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The Song is a flawed collection of contemporary Turkish clarinet tunes that are nonetheless executed beautifully. This apparent contradiction reflects that the playing by Bülent Altinbaş is top drawer but his arrangement choices -- especially for the three first tracks -- are quite unfortunate and inappropriate. Using cyber Techno beats and bland synth loops, they seem to pander to shallow BuddhaBar precedents. This distracts from what the second half of the album begins to demonstrate more convincingly. Namely a very talented modern instrumentalist with a monster tone. He can play an extended maqam over an endless drone as mysteriously and trance-portingly as the best of Asian Alap improvisers. This is proven in the 8-minute closer "Hicaz" that recalls Thierry 'Titi' Robin's haunting Je Regard Nu solo oud and buzuq meditations on the presence of individual lady friends who sat for him on that album while he played contemplating them.
Where Hüsnü Senlendirici's previously reviewed album set a new milestone of excellence in this niche genre, The Song shows great promise partially obscured by club scene appeals. With this, Altinbaş shares his Greek colleague Vassili Saleas' weakness (the latter's newest album Live at The Athens Concert Hall on Alpha Records is once again a sorrily mixed bag - a great player who can't seem to find his groove). Yet Altinbaş is patently gifted and in constant demand as a session musician. His nickname Kirpi in fact means hedgehog. It's reportedly for how he makes the hairs of his audience stand on end.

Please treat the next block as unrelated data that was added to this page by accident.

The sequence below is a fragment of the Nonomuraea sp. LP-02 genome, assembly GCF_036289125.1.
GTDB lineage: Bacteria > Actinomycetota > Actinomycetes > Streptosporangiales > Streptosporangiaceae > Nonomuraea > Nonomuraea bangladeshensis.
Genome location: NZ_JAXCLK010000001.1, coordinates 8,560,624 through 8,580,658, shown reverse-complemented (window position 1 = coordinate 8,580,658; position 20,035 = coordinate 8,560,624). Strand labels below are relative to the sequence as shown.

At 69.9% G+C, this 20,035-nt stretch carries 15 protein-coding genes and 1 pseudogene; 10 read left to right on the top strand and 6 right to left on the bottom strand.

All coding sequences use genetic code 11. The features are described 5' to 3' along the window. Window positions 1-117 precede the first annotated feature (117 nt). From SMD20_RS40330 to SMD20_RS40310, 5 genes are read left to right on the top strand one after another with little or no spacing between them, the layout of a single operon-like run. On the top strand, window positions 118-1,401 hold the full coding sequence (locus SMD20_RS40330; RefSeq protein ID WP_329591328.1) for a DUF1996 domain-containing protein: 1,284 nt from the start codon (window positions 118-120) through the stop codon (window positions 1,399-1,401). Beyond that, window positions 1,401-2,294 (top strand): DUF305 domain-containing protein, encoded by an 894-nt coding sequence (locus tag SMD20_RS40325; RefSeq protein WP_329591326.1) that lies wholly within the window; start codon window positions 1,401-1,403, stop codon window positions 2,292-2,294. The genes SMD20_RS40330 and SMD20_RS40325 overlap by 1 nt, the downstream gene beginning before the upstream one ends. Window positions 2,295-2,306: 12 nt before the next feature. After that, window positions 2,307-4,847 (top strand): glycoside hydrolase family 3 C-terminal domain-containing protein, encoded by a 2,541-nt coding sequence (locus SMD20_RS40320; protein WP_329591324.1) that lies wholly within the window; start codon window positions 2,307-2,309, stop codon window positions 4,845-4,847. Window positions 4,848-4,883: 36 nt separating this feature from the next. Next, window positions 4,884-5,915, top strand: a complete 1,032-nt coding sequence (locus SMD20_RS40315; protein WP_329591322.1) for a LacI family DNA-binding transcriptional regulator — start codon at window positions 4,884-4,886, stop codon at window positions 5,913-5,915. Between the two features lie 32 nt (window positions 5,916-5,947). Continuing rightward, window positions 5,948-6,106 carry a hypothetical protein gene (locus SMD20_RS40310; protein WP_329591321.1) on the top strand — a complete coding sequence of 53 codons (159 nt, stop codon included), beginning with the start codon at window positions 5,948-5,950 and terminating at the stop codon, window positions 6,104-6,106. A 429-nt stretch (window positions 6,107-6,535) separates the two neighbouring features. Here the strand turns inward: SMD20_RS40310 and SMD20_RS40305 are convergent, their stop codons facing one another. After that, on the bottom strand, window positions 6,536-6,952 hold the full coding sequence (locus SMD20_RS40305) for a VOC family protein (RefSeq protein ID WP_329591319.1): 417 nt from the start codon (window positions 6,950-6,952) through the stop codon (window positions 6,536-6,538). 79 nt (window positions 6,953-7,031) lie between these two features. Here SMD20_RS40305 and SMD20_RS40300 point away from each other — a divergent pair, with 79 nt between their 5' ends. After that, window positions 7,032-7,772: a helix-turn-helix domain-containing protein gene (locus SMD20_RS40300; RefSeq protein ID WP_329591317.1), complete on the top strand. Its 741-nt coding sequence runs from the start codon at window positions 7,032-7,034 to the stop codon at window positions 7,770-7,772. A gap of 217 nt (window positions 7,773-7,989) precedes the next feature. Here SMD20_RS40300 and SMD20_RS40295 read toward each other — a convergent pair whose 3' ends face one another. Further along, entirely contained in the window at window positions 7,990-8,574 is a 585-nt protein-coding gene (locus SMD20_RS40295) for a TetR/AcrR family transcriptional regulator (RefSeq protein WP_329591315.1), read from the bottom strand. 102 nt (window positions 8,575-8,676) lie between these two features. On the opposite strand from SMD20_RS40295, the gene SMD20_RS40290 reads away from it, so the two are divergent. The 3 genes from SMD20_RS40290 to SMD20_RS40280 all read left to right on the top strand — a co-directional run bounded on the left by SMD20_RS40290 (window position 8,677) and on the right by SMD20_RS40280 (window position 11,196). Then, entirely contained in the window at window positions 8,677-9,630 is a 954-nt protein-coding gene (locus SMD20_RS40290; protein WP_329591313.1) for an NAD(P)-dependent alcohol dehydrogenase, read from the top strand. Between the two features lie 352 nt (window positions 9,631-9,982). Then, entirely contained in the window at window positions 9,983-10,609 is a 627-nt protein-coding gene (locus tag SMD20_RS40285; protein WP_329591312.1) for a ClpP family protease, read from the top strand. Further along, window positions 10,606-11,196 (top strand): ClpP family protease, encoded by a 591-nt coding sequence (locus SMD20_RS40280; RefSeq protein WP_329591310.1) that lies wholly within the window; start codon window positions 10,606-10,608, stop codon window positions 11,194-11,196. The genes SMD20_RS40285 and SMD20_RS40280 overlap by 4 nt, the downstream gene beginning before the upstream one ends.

Altinbaş deserves props for going solo, on an instrument that even in classical Western music is completely overshadowed by far more interesting and deeply varied repertoires for other instruments. Yet the clarinet remains a solid and important focus for Jazz, Kletzmer, Bulgarian wedding music, related Romani Gypsy styles and even makes appearances in contemporary Classical Indian music. When Kirpi goes more symphonic and overdubs himself in disparate registers, the results are tremendous. When he forgoes the uptempo numbers with their synth beat poison and focuses on lyricism, the album works. That makes The Song a worthwhile CD to own for the rare collectors in this genre - for half its tracks and as demonstrator for solid future potential by our hedgehog. He'll hopefully return to us next time with greater stylistic coherence and more sophisticated instrumental arrangements to surround his jubilant upper and virile lower registers and the many fancy ornamental trills and effortless swoops that bridge them.